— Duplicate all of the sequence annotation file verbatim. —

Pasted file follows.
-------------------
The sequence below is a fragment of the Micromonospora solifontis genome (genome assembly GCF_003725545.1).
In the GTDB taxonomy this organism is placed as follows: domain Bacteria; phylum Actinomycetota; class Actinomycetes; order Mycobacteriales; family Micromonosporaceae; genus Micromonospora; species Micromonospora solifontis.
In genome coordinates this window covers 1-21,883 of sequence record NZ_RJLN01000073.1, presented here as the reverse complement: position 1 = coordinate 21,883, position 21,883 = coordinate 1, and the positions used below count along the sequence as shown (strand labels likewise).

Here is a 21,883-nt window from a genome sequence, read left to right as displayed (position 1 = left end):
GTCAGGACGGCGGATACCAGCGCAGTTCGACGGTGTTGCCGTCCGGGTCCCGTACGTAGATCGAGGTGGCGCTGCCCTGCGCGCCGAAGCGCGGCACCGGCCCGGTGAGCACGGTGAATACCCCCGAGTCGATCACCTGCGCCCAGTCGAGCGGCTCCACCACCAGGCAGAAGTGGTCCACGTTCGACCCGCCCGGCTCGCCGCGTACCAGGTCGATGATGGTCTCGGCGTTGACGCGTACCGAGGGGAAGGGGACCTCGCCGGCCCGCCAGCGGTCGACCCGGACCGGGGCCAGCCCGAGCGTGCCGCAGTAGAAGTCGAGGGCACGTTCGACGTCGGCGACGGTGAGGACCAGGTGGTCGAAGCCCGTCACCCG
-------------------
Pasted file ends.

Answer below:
The sequence below is a fragment of the Micromonospora solifontis genome (genome assembly GCF_003725545.1).
In the GTDB taxonomy this organism is placed as follows: domain Bacteria; phylum Actinomycetota; class Actinomycetes; order Mycobacteriales; family Micromonosporaceae; genus Micromonospora; species Micromonospora solifontis.
In genome coordinates this window covers 1-21,883 of sequence record NZ_RJLN01000073.1, presented here as the reverse complement: position 1 = coordinate 21,883, position 21,883 = coordinate 1, and the positions used below count along the sequence as shown (strand labels likewise).

Here is a 21,883-nt window from a genome sequence, read left to right as displayed (position 1 = left end):
GTCAGGACGGCGGATACCAGCGCAGTTCGACGGTGTTGCCGTCCGGGTCCCGTACGTAGATCGAGGTGGCGCTGCCCTGCGCGCCGAAGCGCGGCACCGGCCCGGTGAGCACGGTGAATACCCCCGAGTCGATCACCTGCGCCCAGTCGAGCGGCTCCACCACCAGGCAGAAGTGGTCCACGTTCGACCCGCCCGGCTCGCCGCGTACCAGGTCGATGATGGTCTCGGCGTTGACGCGTACCGAGGGGAAGGGGACCTCGCCGGCCCGCCAGCGGTCGACCCGGACCGGGGCCAGCCCGAGCGTGCCGCAGTAGAAGTCGAGGGCACGTTCGACGTCGGCGACGGTGAGGACCAGGTGGTCGAAGCCCGTCACCCG